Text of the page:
Ten Ways to Study the Bible

There are so many easy ways to study the Bible. And I think I’m gonna take up one of these.

I’m busy. I teach catechetics, I shop talk theology, I listen to Christian podcasts…but man, if I ever crack open my Bible without needing to, I can’t remember the last time I did so. That’s a bad thing. Thankfully, there are so many easy ways to study the Bible. And I think I’m gonna take up one of these.

1. Ask Questions

ebible.com, one of which is a whole question and answer platform!

eBible is a community of fellow believers who love interacting and talking about what they are learning in the Word. All questions are welcome! This platform is moderated in order to ensure there are no repeated questions, as well as to make sure the conversation stays uplifting and civil, while still being informative. In other words, the eBible Q & A platform is all the good parts about having debates on Facebook, without all of the negative, name-calling parts. Seems like a win-win to me! Ask your first question here!

2. Answer Questions


Maybe you learn better by jumping in and answering the hard questions. Sometimes you learn a lot by observing a discussion and taking time to format your answer in a thoughtful way. If you’re someone who enjoys interacting with others and spurring each other on towards the truth, then go ahead and get started on ebible.com today!

Do you have any thoughtful answers to these questions? Write them here! Even if you don’t plan on submitting an answer, sometimes just browsing through the questions and thinking about if you have a good answer can help point out areas you could study on your own at a later time.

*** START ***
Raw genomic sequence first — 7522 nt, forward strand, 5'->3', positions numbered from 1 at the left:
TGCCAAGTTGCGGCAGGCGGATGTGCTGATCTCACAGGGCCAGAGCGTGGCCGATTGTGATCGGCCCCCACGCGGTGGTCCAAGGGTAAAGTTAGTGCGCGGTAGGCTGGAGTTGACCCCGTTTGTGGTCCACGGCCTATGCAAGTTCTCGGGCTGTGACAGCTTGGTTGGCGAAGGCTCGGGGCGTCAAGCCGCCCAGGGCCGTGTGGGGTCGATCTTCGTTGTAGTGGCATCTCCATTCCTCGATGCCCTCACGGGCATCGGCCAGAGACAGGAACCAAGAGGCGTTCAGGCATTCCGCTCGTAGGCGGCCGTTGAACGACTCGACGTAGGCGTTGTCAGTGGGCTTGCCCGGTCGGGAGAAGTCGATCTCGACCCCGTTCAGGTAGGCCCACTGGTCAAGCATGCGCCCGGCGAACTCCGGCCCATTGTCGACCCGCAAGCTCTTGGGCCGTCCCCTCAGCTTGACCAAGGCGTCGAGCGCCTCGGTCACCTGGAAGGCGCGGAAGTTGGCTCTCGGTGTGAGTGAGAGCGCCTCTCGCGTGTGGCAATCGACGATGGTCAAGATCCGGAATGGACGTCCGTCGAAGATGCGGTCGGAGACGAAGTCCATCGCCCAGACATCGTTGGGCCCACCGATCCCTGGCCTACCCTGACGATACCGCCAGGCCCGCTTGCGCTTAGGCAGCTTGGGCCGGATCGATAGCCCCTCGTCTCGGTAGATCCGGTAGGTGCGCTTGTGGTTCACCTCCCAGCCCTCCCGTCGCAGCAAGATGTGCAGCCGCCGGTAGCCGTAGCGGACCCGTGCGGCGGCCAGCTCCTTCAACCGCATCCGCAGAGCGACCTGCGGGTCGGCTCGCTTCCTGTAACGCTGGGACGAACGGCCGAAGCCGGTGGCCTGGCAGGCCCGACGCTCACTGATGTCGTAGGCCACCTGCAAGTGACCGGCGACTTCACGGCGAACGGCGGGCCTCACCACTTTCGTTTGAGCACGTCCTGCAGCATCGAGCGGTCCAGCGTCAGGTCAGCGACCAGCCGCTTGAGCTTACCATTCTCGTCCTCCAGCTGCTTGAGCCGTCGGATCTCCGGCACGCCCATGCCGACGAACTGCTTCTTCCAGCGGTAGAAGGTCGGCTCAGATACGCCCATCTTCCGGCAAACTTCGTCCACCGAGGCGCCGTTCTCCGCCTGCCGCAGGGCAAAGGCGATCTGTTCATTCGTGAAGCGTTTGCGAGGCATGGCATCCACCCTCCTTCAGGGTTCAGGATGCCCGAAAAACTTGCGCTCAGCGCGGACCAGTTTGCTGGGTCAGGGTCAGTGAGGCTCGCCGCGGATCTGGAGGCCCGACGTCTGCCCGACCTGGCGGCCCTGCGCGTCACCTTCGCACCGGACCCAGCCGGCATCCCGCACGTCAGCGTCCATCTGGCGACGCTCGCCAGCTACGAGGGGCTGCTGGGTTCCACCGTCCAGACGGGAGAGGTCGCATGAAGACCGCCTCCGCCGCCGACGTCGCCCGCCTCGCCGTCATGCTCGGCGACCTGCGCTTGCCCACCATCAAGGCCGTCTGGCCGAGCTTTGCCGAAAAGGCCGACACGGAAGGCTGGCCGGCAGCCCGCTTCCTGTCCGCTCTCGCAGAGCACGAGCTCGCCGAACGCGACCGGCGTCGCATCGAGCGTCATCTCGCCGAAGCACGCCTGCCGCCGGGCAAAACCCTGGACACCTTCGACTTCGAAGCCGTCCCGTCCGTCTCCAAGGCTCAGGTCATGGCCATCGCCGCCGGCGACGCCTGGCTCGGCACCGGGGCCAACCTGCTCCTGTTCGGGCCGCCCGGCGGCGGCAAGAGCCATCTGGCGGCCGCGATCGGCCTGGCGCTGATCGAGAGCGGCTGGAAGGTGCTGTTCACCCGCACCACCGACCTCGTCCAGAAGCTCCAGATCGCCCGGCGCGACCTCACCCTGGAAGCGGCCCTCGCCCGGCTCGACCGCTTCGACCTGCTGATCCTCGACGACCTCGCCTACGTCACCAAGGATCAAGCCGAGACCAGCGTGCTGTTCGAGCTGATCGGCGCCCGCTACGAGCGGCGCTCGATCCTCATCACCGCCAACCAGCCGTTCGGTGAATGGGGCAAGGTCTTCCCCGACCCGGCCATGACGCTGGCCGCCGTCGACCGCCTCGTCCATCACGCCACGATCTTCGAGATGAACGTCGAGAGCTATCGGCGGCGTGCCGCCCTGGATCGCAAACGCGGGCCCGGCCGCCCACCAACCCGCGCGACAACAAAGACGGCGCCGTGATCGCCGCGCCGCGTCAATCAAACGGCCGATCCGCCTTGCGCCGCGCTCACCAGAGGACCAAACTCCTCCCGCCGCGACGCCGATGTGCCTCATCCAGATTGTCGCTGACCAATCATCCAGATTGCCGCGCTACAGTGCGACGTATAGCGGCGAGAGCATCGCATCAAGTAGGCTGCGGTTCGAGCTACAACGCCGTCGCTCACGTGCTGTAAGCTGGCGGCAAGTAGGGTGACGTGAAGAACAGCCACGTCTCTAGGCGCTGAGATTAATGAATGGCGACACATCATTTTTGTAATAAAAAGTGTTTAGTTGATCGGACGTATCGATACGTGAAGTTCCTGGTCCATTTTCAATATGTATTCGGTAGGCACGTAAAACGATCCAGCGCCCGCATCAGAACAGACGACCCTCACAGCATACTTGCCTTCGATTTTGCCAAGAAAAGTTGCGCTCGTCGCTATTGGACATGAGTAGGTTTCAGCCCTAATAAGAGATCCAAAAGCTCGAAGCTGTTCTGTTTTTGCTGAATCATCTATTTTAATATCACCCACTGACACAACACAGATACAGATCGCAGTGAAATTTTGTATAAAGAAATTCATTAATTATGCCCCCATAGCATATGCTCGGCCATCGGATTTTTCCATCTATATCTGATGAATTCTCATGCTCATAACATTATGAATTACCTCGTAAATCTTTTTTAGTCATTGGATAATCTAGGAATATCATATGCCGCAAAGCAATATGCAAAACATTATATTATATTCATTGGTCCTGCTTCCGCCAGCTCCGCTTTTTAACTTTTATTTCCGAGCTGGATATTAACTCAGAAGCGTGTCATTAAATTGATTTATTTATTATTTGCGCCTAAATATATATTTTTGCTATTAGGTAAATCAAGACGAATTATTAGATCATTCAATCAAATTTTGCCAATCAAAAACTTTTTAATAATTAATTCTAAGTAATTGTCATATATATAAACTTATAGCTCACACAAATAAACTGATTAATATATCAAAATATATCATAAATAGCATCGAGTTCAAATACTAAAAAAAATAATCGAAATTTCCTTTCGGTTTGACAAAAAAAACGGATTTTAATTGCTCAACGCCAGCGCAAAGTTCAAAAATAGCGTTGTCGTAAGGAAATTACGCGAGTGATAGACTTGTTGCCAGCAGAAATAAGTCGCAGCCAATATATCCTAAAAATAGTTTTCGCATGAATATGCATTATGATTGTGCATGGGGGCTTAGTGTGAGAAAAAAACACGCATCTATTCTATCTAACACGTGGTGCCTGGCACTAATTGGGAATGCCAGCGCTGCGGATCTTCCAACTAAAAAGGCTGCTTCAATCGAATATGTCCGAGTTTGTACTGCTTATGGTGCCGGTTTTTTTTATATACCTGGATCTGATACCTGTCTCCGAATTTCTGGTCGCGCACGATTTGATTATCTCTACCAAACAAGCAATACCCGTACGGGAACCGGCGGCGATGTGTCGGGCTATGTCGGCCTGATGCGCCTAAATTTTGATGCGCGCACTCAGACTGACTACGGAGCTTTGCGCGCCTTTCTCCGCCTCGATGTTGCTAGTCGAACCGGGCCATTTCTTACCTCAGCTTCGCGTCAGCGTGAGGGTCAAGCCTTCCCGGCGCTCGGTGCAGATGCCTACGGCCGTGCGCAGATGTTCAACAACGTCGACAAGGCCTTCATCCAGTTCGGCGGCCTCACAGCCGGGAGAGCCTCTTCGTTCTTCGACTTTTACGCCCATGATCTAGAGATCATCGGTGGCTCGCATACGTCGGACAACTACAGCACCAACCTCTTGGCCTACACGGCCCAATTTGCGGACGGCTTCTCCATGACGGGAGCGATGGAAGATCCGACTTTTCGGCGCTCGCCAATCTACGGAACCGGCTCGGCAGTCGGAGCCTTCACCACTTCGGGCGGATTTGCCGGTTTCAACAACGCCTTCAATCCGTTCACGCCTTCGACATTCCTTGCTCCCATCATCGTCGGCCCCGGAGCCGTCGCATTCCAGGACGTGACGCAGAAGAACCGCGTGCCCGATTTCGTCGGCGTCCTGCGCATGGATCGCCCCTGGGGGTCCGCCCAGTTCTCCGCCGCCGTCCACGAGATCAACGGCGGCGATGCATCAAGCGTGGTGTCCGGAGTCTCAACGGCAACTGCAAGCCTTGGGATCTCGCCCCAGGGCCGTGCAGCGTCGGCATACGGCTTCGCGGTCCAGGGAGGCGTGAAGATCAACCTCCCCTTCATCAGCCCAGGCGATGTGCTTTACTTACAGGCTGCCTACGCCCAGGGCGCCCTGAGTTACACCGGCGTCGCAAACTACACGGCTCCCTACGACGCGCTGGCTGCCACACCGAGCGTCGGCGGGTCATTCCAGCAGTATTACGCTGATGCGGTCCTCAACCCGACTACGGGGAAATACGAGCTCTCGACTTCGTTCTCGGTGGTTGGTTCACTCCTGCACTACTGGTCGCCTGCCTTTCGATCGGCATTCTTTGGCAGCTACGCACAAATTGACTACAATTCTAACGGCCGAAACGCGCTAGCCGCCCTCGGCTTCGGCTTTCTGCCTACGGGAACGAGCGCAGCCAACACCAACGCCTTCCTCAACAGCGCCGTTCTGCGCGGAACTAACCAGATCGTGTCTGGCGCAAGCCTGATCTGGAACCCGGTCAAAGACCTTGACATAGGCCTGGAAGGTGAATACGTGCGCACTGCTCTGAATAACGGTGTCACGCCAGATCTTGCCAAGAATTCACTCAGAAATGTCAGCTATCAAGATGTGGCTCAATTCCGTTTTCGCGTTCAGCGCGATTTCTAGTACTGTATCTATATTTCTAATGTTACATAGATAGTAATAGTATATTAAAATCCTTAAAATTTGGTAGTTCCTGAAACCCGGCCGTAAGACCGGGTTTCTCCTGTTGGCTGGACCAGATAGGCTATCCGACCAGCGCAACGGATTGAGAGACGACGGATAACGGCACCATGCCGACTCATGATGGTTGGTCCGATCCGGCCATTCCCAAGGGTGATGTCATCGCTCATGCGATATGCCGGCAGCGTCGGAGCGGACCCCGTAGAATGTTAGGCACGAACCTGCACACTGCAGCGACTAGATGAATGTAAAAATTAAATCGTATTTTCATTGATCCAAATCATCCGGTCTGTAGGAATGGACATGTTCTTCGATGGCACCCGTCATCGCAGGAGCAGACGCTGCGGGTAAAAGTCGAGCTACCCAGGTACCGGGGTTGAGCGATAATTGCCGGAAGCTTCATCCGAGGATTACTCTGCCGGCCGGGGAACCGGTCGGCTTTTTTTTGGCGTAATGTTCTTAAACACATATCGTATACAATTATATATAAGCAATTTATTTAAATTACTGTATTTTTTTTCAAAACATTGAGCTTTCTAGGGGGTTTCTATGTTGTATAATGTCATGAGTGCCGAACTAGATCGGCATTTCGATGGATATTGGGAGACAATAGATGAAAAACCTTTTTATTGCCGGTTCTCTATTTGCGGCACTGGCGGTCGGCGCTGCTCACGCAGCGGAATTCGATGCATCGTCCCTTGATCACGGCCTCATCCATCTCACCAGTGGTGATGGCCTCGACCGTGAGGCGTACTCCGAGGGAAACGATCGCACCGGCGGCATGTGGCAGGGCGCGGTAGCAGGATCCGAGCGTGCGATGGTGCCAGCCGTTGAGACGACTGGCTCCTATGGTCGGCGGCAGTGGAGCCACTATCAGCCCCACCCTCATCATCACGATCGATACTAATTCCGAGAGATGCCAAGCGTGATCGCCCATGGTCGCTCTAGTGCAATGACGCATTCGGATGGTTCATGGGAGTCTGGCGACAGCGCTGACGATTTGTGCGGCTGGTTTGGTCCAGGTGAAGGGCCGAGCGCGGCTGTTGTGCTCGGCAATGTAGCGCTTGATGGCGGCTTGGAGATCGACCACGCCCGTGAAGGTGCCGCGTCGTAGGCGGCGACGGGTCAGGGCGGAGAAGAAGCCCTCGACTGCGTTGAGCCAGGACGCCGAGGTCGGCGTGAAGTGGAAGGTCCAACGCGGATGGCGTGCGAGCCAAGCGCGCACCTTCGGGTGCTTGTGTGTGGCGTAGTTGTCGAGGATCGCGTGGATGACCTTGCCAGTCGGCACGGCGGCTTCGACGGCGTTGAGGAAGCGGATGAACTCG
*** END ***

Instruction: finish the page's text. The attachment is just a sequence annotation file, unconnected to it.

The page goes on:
3. Mirror, Mirror

Before leaving for work every morning, I do a quick check in the mirror: hair, check; teeth, check; face – goodness, is that a zit – phew, okay, fixed; and out the door. But I also see this mirror whenever I wash my hands, take a shower, shave, brush my teeth…that makes my mirror a great place to soak up God’s truth! Place several key verses on note cards, or write them on your mirror with an erasable or at least washable marker. Then read them out loud when you see them. It’s a great idea to change the verses out after a few weeks in order to expose yourself to more and more.

BONUS: This is also a great way to help kids with memory verses; just post them on the kid’s bathroom mirror, so they read them out loud until they got ’em down!

4. Get Technical

Okay, you’re reading this on the Internet and if any of our analytic tools are accurate, you are even probably reading this on a phone or tablet. May we recommend downloading a Bible app to hop into the Word? Waiting in a car, riding a bus, food at a restaurant, doctor’s office, the dreaded DMV? Pop open the app, and read.

We recommend eBible, available both in the iTunes App Store and the Google Play store (it’s the plug-in we use to highlight and link to Bible verses like this: Hebrews 4:12 – see, isn’t that cool?).

5. 31 Days of Wisdom